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Higher Education

Improve Your College Prospects: Free Online Courses for Teens

By Cait Etherington
June 26, 2018

If you’ve just survived another year of high school and even written a few AP exams, like most teens, the last thing you likely want to do this summer is take a course. While this is understandable, these free online courses for teens may not only change your mind but also change your chances of getting into a dream college. From core high school courses that can be completed over the summer months to give you a head start on next year’s curriculum to free SAT prep to college-level courses on any subject you can imagine, the web is home to a lot of great resources. Best of all, teens can access all these resources for free.

Four Sources of Free Online Courses for Teens

Complete a High School Course via Khan Academy

No one wants to go to summer school, but what if you could master Algebra II or another core subject, such as AP Biology or AP U.S. History, without getting out of bed? Okay, but why take a course when you could be watching Netflix or hanging out with friends? First, if you do complete a core course over the summer, there is no question that you’ll be able to ace the course next year with little work. In some states, however, you may even have the option of testing out of the course. For example, in New York State, it may be possible to take a course online and then write the corresponding exam (e.g., for Algebra II, you would write the Algebra II Regents Exam in mid August). While it is still advisable to consult with your school’s guidance department first, the reality is that for no money at all, you may be able to get a head start on next year’s courses over the summer months. Khan Academy courses are generally well respected by teachers and students tend to find the academy’s videos to be clear, engaging and even funny, so brace yourself for a lot of bad math jokes!

Leverage Free SAT Tutoring Resources

If you’re in high school and haven’t already taken the SAT, it is likely at the top of your mind. Depending on where you live, hiring a SAT tutor can be expensive. In New York and other major metropolitan areas, private tutoring typically starts at $125 per hour and can go as high as $300. Courses with companies like Kaplan and the Princeton Review tend to cost $1000 or more. Fortunately, if you’re disciplined and can study on your own, there are a lot of great online resources available to support your quest to master the SAT. First, start by exploring the SAT tips and practice tests on the College Board website. Again, a great option is the Khan Academy, which offers free practice tests, study guides, and study tips.  For flash cards visit Union Test Prep’s site (notably, if you want to turn off Union Test Prep’s advertisements, you’ll need to pay a small fee but if you can bear the advertisements, you can access the flashcards without spending a penny).

Study at the College Level by Enrolling in a MOOC

Maybe you’ve already written the SAT and are looking for another way to impress prospective college recruiters? If you are, you’re in luck, since you live in the age of MOOCs. MOOCs, or massive open online courses, emerged about a decade ago and offer students of all ages free or nearly free access to college-level courses. One of the best things about MOOCs is that many are offered by well-known faculty at the world’s top-ranked universities. Whether you want to learn about the history of architecture from a team of Harvard architecture professors or you want to learn about machine learning from a Stanford University professor, there is a MOOC for you. Most MOOCs are completed out of interest and not for credit, but in some cases, you can earn a certificate to prove you completed the course. This means that most colleges and universities won’t give you credit for completing a MOOC, but it is still a great way to get a head start on your college career. You’ll not only discover what an average college course entails but also have a chance to explore potential majors before you even begin to submit applications.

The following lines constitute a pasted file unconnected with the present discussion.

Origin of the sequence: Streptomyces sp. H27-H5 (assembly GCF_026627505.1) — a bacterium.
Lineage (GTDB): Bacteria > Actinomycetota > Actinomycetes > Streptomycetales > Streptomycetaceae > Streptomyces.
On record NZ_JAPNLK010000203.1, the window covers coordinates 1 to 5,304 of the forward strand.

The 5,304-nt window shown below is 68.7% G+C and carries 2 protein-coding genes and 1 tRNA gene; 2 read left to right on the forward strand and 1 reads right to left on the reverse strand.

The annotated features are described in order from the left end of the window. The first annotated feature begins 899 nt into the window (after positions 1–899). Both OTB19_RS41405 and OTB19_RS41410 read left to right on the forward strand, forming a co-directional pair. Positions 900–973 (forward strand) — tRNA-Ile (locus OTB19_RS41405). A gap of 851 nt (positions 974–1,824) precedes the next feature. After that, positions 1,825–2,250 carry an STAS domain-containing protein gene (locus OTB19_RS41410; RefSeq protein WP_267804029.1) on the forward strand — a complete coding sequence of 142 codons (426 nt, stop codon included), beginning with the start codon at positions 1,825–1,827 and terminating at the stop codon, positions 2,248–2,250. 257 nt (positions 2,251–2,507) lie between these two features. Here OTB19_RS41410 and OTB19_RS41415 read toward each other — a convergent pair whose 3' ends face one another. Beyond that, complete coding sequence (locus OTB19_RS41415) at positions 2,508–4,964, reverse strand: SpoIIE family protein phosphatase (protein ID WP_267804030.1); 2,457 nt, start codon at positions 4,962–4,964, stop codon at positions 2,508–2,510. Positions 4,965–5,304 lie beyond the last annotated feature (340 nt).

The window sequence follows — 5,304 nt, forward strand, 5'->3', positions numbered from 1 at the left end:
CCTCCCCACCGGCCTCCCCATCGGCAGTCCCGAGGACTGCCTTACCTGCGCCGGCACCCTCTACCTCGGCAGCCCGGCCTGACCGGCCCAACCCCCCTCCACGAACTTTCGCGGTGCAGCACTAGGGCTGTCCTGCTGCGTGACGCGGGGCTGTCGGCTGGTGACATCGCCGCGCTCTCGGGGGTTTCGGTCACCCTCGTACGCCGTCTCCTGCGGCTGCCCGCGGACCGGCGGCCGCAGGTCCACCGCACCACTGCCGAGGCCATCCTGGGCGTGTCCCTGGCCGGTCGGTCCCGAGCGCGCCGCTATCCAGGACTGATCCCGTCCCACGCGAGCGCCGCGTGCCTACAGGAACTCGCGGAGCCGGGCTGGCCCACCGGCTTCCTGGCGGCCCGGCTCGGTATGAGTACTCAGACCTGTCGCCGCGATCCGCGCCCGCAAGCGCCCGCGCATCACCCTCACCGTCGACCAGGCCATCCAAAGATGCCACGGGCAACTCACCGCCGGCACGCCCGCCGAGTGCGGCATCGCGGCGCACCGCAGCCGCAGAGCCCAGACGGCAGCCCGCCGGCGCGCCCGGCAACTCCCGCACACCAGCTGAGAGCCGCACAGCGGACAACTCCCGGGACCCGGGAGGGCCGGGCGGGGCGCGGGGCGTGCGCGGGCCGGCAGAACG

Learn a New Language

There is no question that whether you are hoping to become a machine learning expert, classical studies professor, or family physician, knowing more than one language is extremely important. Learning a new language will not only make you more employable. When you learn a new language, you also activate parts of your brain that they may otherwise remain dormant. In other words, learning a second language makes you smarter. While there are many options, two free language learning options that continue to get rave reviews from users and language specialists alike are BBC Languages, which offers courses in more than 40 tongues, and Duolingo, which offers courses in about 30 languages, including languages often not included on language apps such as Swahili and Welsh. Of course, it is important to remember that dye-parth gooeyth ew eye thechrye (that’s Welsh, for “starting the work is two thirds of it”)!

While diving into more studying may not be at the top of your agenda this summer, just one hour a day can have a huge impact. To begin, assess your priorities (e.g., Is it getting ahead, preparing for the SAT, or exploring college majors?). Second, set your goal for the summer. Third, select a course or program and come up with a realistic study plan. Don’t be overly ambitious! Commit to working on your course or program just one to two hours a day.